Committed to building sustainable, equitable,
community-driven food systems to strengthen
the local food economy and promote healthy
lifestyles in the Mississippi Delta.

Community Grown: A Mississippi Delta Tradition

By: Brooke Smith, WhyHunger

In the cycle of things, it's not uncommon for traditional to become modern again. Physicists explain that it's normal for time-bending relativity to reverse concepts like "old" and "new," what we once thought to be embedded in the past, suddenly appears ahead of us as a way forward into the future. That might be the best way to understand why we're seeing traditional agricultural methodology creeping back into our modern farming practices and shaping our current conversations about sustainability. For many growers and consumers, organic, small-scale farming is the wave of the future; yet, crop cultivation predates synthetic chemicals and factory farming by thousands of years, and so it follows that our ancestors were the original organic-loving locavores. But is the new traditional better than the old modern?

The flat shimmering expanse of the Mississippi Delta is just about the perfect setting to ask this question. The fields stretch off into the horizon much the same as they have for hundreds of years—and without the signature noise of contemporary development—strip malls, traffic, billboards; it feels literally timeless to stand in the middle of a sweltering patch of organic summer vegetables listening to farmers swap traditional tips: "Spray water, Murphy's Soap and cayenne pepper on the okra leaves to prevent moths from laying eggs," and "A light dusting of flower laced with cayenne pepper keeps the insects off watermelon."

"That's how they always did it," says Dorothy Grady-Scarbrough, founder of Mississippians Engaging in Greener Agriculture (MEGA) and board member of the Delta Fresh Foods Initiative. Dorothy is a transformational force in the Delta's burgeoning community agriculture movement. "It's not new. The older folk already know how to grow organic. I just tell them to 'do like you used to.'"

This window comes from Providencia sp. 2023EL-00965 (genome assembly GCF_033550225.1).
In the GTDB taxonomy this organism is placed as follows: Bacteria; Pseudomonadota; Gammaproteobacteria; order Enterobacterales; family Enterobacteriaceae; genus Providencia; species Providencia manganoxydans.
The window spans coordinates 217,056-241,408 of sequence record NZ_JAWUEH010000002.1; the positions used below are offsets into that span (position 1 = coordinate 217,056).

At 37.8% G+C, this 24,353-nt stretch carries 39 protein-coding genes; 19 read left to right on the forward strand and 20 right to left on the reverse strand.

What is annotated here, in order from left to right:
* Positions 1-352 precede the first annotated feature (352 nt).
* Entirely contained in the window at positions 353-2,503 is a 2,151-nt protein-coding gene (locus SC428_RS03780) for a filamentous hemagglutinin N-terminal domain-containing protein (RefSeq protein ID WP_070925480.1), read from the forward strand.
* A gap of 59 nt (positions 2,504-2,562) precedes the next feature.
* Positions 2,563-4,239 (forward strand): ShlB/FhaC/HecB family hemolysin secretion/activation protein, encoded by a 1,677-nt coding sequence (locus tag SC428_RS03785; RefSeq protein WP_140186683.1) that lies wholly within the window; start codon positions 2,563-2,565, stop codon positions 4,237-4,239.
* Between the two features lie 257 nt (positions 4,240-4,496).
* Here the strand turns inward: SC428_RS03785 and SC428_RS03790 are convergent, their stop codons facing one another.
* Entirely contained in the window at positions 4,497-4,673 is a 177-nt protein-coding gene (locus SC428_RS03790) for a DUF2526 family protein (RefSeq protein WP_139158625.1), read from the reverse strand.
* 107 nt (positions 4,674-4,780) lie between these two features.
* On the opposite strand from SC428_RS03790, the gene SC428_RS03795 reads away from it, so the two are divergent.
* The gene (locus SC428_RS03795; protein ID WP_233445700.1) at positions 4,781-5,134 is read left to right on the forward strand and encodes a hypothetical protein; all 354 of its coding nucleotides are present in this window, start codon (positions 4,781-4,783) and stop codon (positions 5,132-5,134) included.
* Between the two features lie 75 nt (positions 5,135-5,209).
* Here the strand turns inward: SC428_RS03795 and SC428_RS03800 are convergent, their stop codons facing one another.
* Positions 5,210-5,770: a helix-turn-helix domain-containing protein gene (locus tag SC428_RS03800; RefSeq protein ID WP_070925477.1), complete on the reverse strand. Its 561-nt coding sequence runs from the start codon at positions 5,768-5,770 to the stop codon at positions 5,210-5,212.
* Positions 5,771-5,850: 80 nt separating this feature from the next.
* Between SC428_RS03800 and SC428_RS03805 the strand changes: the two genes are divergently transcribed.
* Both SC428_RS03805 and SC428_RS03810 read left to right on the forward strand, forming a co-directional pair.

Dorothy started MEGA's demonstration farm and regional support network as an answer to the question of old versus new—encouraging local farmers to grow organic food crops that improve the health of their families, their congregations, their schools and their communities. Her career as a nurse, her commitment to her faith community as well as her own family, and her deep historical roots in the local agriculture of this sharecropping community, make the choice between traditional (smaller scale, organic) and modern (larger scale, chemical-dependent) agricultural development a problem of simple math.

On one side of the Delta equation: rising health problems (obesity, hypertension, diabetes) resulting from lack of access to nutritious food in stores and a generational departure from the once-ubiquitous backyard garden, increasingly mechanized production of commodity crops like ethanol corn and soybeans, and rising poverty and unemployment rates have debilitated the quality of life for many residents, stripped the nutrients from the rich soil, forced farmers into debt-driven relationships with corporate agriculture giants who control pricing of both seeds and products, and drastically reduced the once-reliably plentiful job opportunities.

On the other side: a strong sense of community connection rooted in geographic longevity, the deeply relational nature of rural value systems, the life-or-death need for local access to fresh, healthy food, and the free time on the hands of both the unemployed and the younger generations are all invaluable assets for leveraging change. When Dorothy balanced that equation, the answer to many of her community's needs was clear: convert available vacant land into small-scale organic agricultural production, and feed the neighborhood with fresh, chemical-free food grown on a whole lot of team work.

And Dorothy isn't alone in this effort. She spends much of her time spreading the good word, consulting with churches and youth groups and building regional networks. WhyHunger is currently partnering with her and many others on the Delta Fresh Foods initiative to build a regional food system in the Delta. It's all part of her grand plan to share her passion and vision for healthy community. And while it's true that Dorothy has the Southern gift for graceful persuasion and genuine friendship, there's also something else at play here—a profound sense of outreach inherent in the concept of community-based agriculture. Many hands are needed to produce food from the earth—from the labor to the distribution, it's too much work to cultivate, plant, tend, harvest and cook food alone. And just ask any grower who has had the awe-inspiring experience of harvesting mid-summer bushels of beans and multiple baskets of tomatoes—you can't possibly eat it all alone.